Medical marijuana glaucoma treatment can help reduced eye pressure and relieve pain. But it isn’t the cure people think.
Glaucoma is the second leading cause of blindness (cataracts are number 1) with about 3.5 million Americana and Canadian’s suffering through this disease. It is a gradual loss of vision caused by damage to the optic nerve making it tough for improvement. It comes in several varieties, but essentially the culprit is increased interocular pressure (IOP) caused by a build up of fluid in the eye. Can cannabis help? Here is some information about glaucoma and medical marijuana.
What Is Medical Marijuana Glaucoma Treatment? The discovery of cannabis’s glaucoma-fighting power was happy accident in the War on Drugs. In the early 1970s, a group of UCLA researchers, led by Drs. Robert Hepler and Thomas Ungerleider, began studying the telltale marijuana “red eye” and pupil dilation in hopes of somehow using the phenomena to help the DEA to narc out stoners. The real takeaway, however, was something not at all expected: Cannabis—particularly the THC in cannabis—reduced eye pressure by 25 to 30 percent. That result is currently as good as any produced by an FDA-approved glaucoma medication.
What’s the Catch? Unfortunately, the effect cannabis has on IOP lasts only about three hours, and THC, the element most responsible for pressure relief, is also the most psychoactively potent. To be completely treated, you’d need to smoke around six or seven joints a day. The potency can vary so you could vape or have low dosage preroll – but you would still be dependent on THC hitting your system often.
What Do the Pros Say? Neither the American Association of Ophthalmology, American Glaucoma Society, nor the Glaucoma Research Foundation endorses medical marijuana glaucoma treatment. This is partially because they view having a perpetual pot high as a less-than-optimal way of being in the world, but they also have a medical reason: Lowered blood flow can damage the optic nerve, and one of the side effects of cannabis is to lower blood pressure. Ironically, then, pot can both ease glaucoma and make it worse.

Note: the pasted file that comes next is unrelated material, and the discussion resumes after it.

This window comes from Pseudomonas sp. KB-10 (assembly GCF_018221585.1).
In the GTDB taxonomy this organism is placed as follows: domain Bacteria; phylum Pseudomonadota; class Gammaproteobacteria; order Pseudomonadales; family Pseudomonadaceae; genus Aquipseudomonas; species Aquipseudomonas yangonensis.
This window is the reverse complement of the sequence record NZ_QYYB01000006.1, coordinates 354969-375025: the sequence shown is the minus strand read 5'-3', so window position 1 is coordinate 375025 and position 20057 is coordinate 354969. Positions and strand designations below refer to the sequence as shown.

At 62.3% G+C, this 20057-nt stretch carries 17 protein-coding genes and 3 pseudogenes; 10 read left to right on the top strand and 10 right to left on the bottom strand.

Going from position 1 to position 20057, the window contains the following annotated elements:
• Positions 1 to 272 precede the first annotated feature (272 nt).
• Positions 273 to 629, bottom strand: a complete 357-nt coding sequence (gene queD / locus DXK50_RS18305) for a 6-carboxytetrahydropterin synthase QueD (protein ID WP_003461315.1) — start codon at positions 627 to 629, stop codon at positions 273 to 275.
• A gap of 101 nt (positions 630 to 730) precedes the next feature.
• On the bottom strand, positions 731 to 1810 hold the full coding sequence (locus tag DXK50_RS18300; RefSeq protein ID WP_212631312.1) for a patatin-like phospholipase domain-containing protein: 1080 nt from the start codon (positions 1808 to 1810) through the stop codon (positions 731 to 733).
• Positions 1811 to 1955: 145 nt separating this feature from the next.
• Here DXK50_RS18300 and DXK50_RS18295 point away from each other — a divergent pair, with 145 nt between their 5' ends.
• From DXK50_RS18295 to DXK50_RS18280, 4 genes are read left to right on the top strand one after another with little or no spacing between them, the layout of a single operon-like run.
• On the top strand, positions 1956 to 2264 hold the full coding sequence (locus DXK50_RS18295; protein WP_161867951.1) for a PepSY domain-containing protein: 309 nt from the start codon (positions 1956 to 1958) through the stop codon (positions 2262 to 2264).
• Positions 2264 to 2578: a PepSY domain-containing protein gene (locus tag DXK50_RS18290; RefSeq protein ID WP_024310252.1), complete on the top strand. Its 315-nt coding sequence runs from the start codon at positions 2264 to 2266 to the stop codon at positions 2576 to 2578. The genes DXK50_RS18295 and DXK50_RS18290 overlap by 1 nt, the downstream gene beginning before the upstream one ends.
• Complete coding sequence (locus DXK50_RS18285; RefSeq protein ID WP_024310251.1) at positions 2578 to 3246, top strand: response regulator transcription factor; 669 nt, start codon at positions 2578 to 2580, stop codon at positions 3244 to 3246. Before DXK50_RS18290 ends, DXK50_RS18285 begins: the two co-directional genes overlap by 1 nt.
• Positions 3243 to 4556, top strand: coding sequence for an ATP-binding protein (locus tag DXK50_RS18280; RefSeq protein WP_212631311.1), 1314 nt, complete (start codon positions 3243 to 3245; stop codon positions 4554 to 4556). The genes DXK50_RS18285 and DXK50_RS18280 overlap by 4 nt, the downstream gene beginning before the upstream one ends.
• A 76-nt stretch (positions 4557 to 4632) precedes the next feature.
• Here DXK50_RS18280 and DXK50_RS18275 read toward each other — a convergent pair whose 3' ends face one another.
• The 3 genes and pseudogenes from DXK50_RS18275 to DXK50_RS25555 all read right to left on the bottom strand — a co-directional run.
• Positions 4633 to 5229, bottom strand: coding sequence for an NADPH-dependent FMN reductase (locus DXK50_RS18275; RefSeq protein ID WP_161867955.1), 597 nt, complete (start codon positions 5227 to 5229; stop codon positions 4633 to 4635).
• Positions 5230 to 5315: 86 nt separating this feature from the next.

What’s Next? A topical treatment could be a way of sidestepping the intoxicating side effects of smoked or ingested cannabis. THC eyedrops have been tested, but there are practical hurdles to clear: THC dissolves best in alcohol or oil—neither of which is something you want to put in your eye. Saline-based THC eye drops, at least at the moment, can’t deliver a powerful enough does. More troubling, topical THC can damage the surface of the eye. But this doesn’t mean that THC therapy is at an impasse, just that more research and testing is needed.
Bonus, Non-Glaucoma Factoid: Dr. Hepler’s team also found that cannabis suppresses tear production. While that’s bad news for wearers of contact lenses, one canny housewife reported that toking up was a prophylactic against that well known culinary malady: chopped-onion induced lachrymosity.